Nina Dobrev as Elena in “The Vampire Diaries” (CW)

On Thursday night, Nina Dobrev will appear in her last episode of “The Vampire Diaries,” the hit CW show she has starred in for six years. To a lot of people, this is a very big deal.

Then, just as many people have no idea what that means. Who cares if one actress is leaving a show?

Let’s put it this way: Nina Dobrev leaving “The Vampire Diaries” is like if Bones left “Bones.” If House left “House.” If Mindy Kaling left “The Mindy Project.”

In other words, it’s inconceivable that an actress that central to a show is leaving before its conclusion: “The Vampire Diaries” has been renewed for a seventh season and will continue without her. The show, which scored the biggest CW premiere in history, with nearly 5 million viewers in 2009, now averages about 3 million viewers a week: But in addition to traditional viewing habits, it has a rabid online fan base that is almost impossible to quantify.

[CW’s fall schedule: ‘The Originals’ joins ‘The Vampire Diaries’ on Thursday, ‘Reign’ moves to Friday]

Still, to truly grasp the extreme significance of “The Vampire Diaries,” a series deeply consumed by its young fans and readers of the original book series, we had to ask someone embedded in the culture. We turned to Carina Adly MacKenzie, a writer on “Vampire Diaries” spin-off “The Originals.” She’s also a former reporter who used to cover “The Vampire Diaries” for the Los Angeles Times and Web site Zap2It. 

To partly explain why the show caught on, it launched right around the explosion of the massively popular “Twilight” phenomenon, when the movies and vampires in general were inescapable in pop culture.

“After what ‘Twilight’ meant to people, [‘The Vampire Diaries’] became this obsession,” MacKenzie said. “A lot of why people became attached were the three characters in the center of the show.”

Those three characters include Dobrev’s Elena, the protagonist originally caught in a wildly intense love triangle with two vampire brothers, Damon (Ian Somerhalder) and Stefan (Paul Wesley). She was a human, but then turned into a vampire, and turned back into a human. It’s complicated. Don’t even ask about the doppelgangers that meant Dobrev wound up playing multiple characters over time.


Dobrev, Ian Somerhalder and Paul Wesley play Elena, Damon and Stefan. (Annette Brown/The CW)

Anyway, MacKenzie speculates, viewers were drawn to Elena because she was an “every girl.” Her character went through a lot of tragedy (her parents were killed in a car accident, not to mention the deaths of other loved ones), and for all her troubles, she was rewarded with two dark, extremely handsome mysterious strangers, Stefan and Damon. She eventually chose Damon as her soul mate; fitting, because Dobrev and Somerhalder dated for three years in real life and became a tabloid-favorite couple.

Watching the show every week, younger viewers got especially attached, devoting Tumblrs and Twitter feeds to the characters and becoming especially vocal about what they liked and didn’t like.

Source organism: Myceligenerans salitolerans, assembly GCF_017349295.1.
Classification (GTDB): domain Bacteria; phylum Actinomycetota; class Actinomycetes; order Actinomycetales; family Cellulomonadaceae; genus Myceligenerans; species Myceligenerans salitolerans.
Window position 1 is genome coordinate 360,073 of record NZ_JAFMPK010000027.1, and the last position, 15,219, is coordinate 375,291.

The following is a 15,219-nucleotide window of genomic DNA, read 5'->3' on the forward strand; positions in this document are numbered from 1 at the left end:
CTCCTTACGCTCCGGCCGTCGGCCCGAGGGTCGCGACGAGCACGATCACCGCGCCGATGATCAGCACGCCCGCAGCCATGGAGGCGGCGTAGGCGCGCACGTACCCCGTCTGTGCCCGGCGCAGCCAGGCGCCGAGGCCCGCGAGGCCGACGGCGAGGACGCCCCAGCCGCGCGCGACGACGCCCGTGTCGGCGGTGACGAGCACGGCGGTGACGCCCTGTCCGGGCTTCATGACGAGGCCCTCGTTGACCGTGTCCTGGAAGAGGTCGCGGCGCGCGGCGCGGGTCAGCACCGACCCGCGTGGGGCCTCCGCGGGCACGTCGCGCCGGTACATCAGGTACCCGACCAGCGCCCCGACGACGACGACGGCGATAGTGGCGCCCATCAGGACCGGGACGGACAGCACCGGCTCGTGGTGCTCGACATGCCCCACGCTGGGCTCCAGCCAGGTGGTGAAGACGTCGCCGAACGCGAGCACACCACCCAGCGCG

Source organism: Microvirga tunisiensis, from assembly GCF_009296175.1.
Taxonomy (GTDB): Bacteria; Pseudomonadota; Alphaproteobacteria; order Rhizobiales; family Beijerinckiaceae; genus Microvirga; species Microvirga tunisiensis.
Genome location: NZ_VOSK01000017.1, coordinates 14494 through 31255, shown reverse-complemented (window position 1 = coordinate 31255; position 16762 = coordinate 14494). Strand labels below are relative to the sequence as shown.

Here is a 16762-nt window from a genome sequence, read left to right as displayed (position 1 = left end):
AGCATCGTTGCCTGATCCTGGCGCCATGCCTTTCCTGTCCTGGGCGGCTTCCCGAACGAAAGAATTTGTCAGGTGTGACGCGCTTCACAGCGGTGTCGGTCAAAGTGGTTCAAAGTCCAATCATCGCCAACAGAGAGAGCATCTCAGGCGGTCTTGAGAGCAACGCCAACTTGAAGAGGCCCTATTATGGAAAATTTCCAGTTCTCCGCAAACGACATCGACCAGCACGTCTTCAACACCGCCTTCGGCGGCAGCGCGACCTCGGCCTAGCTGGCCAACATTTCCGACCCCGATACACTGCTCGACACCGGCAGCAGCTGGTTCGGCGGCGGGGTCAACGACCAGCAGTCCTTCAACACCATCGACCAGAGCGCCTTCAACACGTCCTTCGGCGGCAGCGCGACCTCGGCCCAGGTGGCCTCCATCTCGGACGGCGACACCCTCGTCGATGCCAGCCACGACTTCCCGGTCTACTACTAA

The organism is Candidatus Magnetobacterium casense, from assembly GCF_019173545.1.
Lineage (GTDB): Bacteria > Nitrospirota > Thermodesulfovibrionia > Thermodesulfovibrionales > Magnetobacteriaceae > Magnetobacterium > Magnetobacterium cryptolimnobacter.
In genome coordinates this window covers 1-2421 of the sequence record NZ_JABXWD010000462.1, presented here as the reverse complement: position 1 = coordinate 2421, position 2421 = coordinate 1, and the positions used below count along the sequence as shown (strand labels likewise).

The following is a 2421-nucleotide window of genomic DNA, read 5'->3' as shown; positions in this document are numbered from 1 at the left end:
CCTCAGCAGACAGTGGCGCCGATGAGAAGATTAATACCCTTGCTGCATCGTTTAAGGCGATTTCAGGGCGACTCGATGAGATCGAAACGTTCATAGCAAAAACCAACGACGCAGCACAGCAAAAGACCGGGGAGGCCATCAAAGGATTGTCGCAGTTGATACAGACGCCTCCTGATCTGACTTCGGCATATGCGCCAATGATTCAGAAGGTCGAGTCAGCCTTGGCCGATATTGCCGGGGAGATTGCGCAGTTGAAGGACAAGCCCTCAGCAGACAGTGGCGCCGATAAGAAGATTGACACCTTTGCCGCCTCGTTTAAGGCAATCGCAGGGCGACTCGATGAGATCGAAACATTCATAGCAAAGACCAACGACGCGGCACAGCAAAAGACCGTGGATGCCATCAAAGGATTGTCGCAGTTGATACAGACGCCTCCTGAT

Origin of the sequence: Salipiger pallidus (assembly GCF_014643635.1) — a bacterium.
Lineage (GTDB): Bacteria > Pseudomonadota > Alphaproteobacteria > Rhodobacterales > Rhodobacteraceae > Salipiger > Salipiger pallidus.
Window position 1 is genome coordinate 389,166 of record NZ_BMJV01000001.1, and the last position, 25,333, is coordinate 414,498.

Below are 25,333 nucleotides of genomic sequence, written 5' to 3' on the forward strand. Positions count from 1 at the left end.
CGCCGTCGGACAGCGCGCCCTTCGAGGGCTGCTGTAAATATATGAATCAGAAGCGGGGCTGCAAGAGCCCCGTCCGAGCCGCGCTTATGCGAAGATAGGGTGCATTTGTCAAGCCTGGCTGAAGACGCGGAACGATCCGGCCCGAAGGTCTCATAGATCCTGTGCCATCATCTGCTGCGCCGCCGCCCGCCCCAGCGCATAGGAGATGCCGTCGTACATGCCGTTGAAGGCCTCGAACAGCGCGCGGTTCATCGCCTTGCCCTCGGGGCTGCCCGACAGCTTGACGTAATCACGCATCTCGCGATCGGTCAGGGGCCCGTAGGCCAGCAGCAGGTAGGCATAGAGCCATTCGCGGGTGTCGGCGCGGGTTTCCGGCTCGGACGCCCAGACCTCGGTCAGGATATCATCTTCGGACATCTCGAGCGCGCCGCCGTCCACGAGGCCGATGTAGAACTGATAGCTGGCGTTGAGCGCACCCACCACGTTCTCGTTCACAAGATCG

“When I was covering the show, I used to compare it to religion in the way that people are so fervent and passionate about various couples,” MacKenzie said. “I don’t think something that a casual TV viewer can relate to…it is consuming.”

As an example, every week, you can reliably count on at least one phrase relating to the show popping up in the Twitter worldwide trending topics. Like these, a day after Dobrev announced her departure:


(screengrab from Twitter)

(screengrab from Twitter)

And, yes, Dobrev announced in advance that she would be departing: No surprise deaths or exits in this show. Naturally, some fans had trouble accepting the news she was leaving.

“People were pretty distraught. I imagine that’s why they announced it early instead of waiting for the show to air,” MacKenzie said. “My guess is that was what the thought process was: Give people time to let it sink in and process, and enjoy the final few episodes and not feel like they were steamrolled.”

So why would Dobrev walk away from a) a cash cow and b) a show whose viewers are so devoted? Dobrev cited the long hours on the show, and after six seasons, she’s ready to move on to movies.

Of course, there are some conspiracy theorists that assume it’s because she no longer wants to work with Somerhalder, her ex-boyfriend, who recently got married to “Twilight” star Nikki Reed. Dobrev and Somerhalder split in May 2013 though, by all accounts, remain friendly. They even showed up to a possibly contractually obligated appearance to accept the “favorite on-screen chemistry” trophy at the People’s Choice Awards after their breakup, joking about how awkward it was to be love interests on the show.

“Sources” emphasized to E! Online that seeing her ex get married had nothing to do with why Dobrev left, adding that she always planned to stay for six seasons (the standard length of a TV contract) and attempt a movie career. Driving that point home, Dobrev posted this tweet on the day of Somerhalder’s wedding:

In any case, expect there to be a lot of buzz around Dobrev’s departure on Thursday: Viewers get their last glimpse at Elena, who may have died at the end of the penultimate episode. (Expect lots of flashbacks.) In a conference call announcing the CW’s new fall schedule, President Mark Pedowitz said that the show has been building up to a re-tooling all season. MacKenzie also points out that after Season 4, it was still a romance-based show but that it was more about the ensemble than the love triangle.

It went from being all about Elena and who is she going to choose to about a group of people, family and friends, and the love triangle faded into the background,” MacKenzie said. “I do think that fans are going to be surprised by how much they’re still going to love the show without it.”

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